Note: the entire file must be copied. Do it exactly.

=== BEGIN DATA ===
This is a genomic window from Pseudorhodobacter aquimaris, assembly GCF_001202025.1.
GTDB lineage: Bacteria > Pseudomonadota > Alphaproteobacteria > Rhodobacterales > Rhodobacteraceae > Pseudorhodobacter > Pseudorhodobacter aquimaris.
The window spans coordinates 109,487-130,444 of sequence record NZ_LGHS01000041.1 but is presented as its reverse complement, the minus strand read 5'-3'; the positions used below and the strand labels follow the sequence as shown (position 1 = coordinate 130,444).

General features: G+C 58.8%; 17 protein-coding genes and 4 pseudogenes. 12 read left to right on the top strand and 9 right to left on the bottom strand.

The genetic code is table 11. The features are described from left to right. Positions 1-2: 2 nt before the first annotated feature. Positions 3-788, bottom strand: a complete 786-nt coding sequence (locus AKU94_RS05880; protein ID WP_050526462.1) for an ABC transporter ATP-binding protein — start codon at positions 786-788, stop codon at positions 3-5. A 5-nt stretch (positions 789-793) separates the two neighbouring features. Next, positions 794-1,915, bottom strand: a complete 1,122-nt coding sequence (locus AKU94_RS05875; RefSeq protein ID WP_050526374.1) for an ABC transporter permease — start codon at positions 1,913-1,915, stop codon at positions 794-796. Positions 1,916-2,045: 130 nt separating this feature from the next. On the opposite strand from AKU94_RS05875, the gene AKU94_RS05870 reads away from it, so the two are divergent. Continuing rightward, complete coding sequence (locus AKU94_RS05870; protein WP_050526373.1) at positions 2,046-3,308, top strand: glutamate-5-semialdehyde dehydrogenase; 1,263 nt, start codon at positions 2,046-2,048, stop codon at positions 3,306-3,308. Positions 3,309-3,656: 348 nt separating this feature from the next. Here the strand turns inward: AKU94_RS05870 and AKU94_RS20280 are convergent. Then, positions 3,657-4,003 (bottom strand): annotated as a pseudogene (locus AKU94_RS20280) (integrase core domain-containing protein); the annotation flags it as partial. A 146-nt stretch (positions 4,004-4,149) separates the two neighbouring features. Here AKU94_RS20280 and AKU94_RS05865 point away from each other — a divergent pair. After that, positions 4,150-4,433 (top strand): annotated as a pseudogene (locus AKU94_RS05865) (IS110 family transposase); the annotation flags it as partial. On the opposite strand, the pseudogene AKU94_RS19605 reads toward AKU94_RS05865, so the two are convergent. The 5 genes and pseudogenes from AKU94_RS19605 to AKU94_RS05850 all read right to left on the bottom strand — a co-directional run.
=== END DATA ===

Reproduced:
This is a genomic window from Pseudorhodobacter aquimaris, assembly GCF_001202025.1.
GTDB lineage: Bacteria > Pseudomonadota > Alphaproteobacteria > Rhodobacterales > Rhodobacteraceae > Pseudorhodobacter > Pseudorhodobacter aquimaris.
The window spans coordinates 109,487-130,444 of sequence record NZ_LGHS01000041.1 but is presented as its reverse complement, the minus strand read 5'-3'; the positions used below and the strand labels follow the sequence as shown (position 1 = coordinate 130,444).

General features: G+C 58.8%; 17 protein-coding genes and 4 pseudogenes. 12 read left to right on the top strand and 9 right to left on the bottom strand.

The genetic code is table 11. The features are described from left to right. Positions 1-2: 2 nt before the first annotated feature. Positions 3-788, bottom strand: a complete 786-nt coding sequence (locus AKU94_RS05880; protein ID WP_050526462.1) for an ABC transporter ATP-binding protein — start codon at positions 786-788, stop codon at positions 3-5. A 5-nt stretch (positions 789-793) separates the two neighbouring features. Next, positions 794-1,915, bottom strand: a complete 1,122-nt coding sequence (locus AKU94_RS05875; RefSeq protein ID WP_050526374.1) for an ABC transporter permease — start codon at positions 1,913-1,915, stop codon at positions 794-796. Positions 1,916-2,045: 130 nt separating this feature from the next. On the opposite strand from AKU94_RS05875, the gene AKU94_RS05870 reads away from it, so the two are divergent. Continuing rightward, complete coding sequence (locus AKU94_RS05870; protein WP_050526373.1) at positions 2,046-3,308, top strand: glutamate-5-semialdehyde dehydrogenase; 1,263 nt, start codon at positions 2,046-2,048, stop codon at positions 3,306-3,308. Positions 3,309-3,656: 348 nt separating this feature from the next. Here the strand turns inward: AKU94_RS05870 and AKU94_RS20280 are convergent. Then, positions 3,657-4,003 (bottom strand): annotated as a pseudogene (locus AKU94_RS20280) (integrase core domain-containing protein); the annotation flags it as partial. A 146-nt stretch (positions 4,004-4,149) separates the two neighbouring features. Here AKU94_RS20280 and AKU94_RS05865 point away from each other — a divergent pair. After that, positions 4,150-4,433 (top strand): annotated as a pseudogene (locus AKU94_RS05865) (IS110 family transposase); the annotation flags it as partial. On the opposite strand, the pseudogene AKU94_RS19605 reads toward AKU94_RS05865, so the two are convergent. The 5 genes and pseudogenes from AKU94_RS19605 to AKU94_RS05850 all read right to left on the bottom strand — a co-directional run.